“We are proud of this unprecedented commitment, which will make the Huntington Beach facility the largest water treatment plant in California that is 100% carbon neutral. Once completed, Huntington Beach will be home to the largest, most technologically advanced, energy efficient and environmentally responsible seawater desalination plant in the Western Hemisphere,” Maloni said.
In 2015, the Orange County Water District’s Board of Directors approved a Water Reliability Agreement Term Sheet for the purchase of 50 million gallons per day of drinking water from the proposed project. In a letter to the Regional Board sharing its policy of moving away from climate-driven sources of water, the Orange County Water District stated, “The Huntington Beach Desalination Project is the single largest source of new, local drinking water supply available to the region. In addition to offsetting imported water demand, water from the Project could provide flexibility in how the District manages the groundwater basin.”
Poseidon’s Carlsbad desalination plant plagued by problems
Huntington Beach proposal faces steep opposition
From the Orange County Coastkeeper:
Poseidon Water, and its Canadian-owned parent company Brookfield Infrastructure Partners, have spent millions trying lobbying for approval of a new desalination plant in Huntington Beach. The billion dollar facility would be the twin of a Carlsbad plant Poseidon built in December 2015, which has been plagued with problems since its opening.
As Voice of San Diego reported yesterday, the Carlsbad plant failed to deliver about 20 percent of the promised water in 2016, and produced no water for 46 days. During its 18-month history, the plant’s reliability has gotten worse. It delivered 90 percent of the water San Diego County Water Authority ordered in 2016, and just 70 percent so far in 2017. At the same time, it has racked up more than a dozen water pollution violations.
Meanwhile, the company’s Huntington Beach proposal is facing steep opposition from environmental and equity leaders across the state. Much of the opposition centers on the outsized cost and lack of need for the plant (given the availability of cheaper alternatives, like recycled water from Orange County’s leading edge Groundwater Replenishment System, which produces more than twice the water of the proposed desalination plant for a fraction of the cost.) But harm to Orange County’s coastal ocean, and the tourism, recreation and fishing businesses it supports, are also concerning.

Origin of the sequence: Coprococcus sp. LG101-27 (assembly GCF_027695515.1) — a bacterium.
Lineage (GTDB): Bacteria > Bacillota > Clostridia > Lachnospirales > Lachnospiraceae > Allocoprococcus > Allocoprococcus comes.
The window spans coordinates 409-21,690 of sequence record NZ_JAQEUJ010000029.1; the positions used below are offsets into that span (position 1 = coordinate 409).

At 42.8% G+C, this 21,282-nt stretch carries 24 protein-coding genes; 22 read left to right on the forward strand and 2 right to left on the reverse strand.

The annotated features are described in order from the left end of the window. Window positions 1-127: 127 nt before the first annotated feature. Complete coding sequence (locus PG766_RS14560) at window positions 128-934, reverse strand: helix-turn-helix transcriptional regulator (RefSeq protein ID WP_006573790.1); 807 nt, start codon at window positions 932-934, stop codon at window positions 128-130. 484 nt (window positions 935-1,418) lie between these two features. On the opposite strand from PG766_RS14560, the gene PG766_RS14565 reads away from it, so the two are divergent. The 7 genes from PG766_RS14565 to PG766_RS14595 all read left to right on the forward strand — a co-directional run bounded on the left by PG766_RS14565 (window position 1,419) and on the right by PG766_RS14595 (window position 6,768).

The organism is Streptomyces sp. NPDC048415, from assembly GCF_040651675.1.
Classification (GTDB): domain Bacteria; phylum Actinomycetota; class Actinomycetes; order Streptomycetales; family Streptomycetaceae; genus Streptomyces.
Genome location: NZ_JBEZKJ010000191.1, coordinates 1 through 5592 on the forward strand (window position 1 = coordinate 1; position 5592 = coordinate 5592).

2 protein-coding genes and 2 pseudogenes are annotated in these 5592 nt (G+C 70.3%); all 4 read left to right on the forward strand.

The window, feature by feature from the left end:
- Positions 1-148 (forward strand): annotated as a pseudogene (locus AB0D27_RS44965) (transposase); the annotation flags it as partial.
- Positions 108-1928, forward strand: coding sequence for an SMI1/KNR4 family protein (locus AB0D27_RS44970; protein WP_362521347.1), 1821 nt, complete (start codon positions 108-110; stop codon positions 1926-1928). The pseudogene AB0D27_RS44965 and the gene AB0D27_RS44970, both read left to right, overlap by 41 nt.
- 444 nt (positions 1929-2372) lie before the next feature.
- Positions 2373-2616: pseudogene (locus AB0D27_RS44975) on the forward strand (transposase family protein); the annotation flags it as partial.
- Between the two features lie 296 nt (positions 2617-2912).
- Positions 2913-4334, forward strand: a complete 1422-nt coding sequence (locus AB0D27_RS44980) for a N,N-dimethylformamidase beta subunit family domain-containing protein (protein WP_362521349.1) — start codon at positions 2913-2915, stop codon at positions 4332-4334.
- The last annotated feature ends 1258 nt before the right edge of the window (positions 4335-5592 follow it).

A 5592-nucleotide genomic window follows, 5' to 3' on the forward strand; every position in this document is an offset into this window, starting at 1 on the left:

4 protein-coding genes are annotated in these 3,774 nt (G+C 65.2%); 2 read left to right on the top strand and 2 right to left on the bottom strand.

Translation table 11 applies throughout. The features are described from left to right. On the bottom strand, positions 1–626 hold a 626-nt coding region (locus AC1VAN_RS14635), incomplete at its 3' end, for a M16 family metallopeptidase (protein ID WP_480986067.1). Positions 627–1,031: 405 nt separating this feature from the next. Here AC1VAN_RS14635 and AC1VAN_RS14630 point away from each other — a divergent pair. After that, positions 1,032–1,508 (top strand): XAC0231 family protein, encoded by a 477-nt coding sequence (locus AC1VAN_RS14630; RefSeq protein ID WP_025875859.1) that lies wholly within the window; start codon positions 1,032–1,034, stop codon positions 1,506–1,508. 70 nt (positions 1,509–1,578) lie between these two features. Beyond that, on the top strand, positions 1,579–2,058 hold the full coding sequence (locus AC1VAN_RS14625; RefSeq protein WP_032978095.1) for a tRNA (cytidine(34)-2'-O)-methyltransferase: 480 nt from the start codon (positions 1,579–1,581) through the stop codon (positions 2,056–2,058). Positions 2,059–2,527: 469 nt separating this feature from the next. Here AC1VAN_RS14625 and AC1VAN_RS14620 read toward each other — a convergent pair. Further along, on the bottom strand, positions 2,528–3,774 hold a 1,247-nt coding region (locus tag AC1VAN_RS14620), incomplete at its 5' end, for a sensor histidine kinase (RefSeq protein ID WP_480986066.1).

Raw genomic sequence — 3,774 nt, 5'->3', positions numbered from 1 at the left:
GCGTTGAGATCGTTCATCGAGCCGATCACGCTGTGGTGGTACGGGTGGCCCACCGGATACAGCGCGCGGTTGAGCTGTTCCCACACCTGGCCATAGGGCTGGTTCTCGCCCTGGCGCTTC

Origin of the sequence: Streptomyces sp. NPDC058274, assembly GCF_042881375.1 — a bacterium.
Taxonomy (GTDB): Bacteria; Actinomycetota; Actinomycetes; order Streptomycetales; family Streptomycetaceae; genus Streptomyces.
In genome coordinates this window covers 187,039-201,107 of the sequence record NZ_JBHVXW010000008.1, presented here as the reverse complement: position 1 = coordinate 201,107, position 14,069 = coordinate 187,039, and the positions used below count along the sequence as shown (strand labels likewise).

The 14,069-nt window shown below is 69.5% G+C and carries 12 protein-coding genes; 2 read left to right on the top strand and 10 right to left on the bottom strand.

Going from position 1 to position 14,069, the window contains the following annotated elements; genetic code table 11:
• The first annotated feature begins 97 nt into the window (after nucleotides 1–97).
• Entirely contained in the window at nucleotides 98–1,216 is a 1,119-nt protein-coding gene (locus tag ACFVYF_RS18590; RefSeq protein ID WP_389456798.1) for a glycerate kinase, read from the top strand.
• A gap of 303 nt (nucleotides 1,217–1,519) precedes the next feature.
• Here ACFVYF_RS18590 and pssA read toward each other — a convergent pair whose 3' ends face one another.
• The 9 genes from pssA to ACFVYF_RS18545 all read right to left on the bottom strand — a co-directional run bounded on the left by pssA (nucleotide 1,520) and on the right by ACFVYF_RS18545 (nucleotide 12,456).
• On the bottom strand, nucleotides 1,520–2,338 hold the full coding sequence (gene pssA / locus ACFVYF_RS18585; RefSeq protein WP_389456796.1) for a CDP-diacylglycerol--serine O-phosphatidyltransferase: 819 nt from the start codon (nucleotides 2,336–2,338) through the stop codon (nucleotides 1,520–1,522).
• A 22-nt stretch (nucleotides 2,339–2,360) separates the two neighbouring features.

On August 17, the Fish and Game Commission sent a letter to the State Lands Commission urging the Commission to consider sea life impacts of desalination. The letter emphasizes the importance of adhering to the Ocean Plan Amendment that requires new desalination plants to minimize marine life impacts through smart site selection and the best available science and technology. Poseidon’s proposed Huntington Beach plant is near several marine protected areas and uses outdated open ocean intake pipes that will suck up tons of fish and eggs. The State Lands Commission will consider the permit for Poseidon’s proposed plant on October 19.
“The troubled history of the Carlsbad desalination plant, from unreliable water deliveries to repeat pollution violations, should be a cautionary tale for Orange County,” said Garry Brown of Orange County Coastkeeper. “Poseidon is a bad actor, there is no reason to sell off a vital public service to this Wall Street water company when we have better options available to meet our long-term needs, like the Ground Water Replenishment System that now delivers twice as much water for substantially less money and is scheduled to be expanded.”
Following the State Lands Commission hearing, the project will be reviewed by the Santa Ana Regional Water Quality Control Board and the California Coastal Commission. For more information about the proposed desalination plant, and alternatives, visit www.californiadesalfacts.org.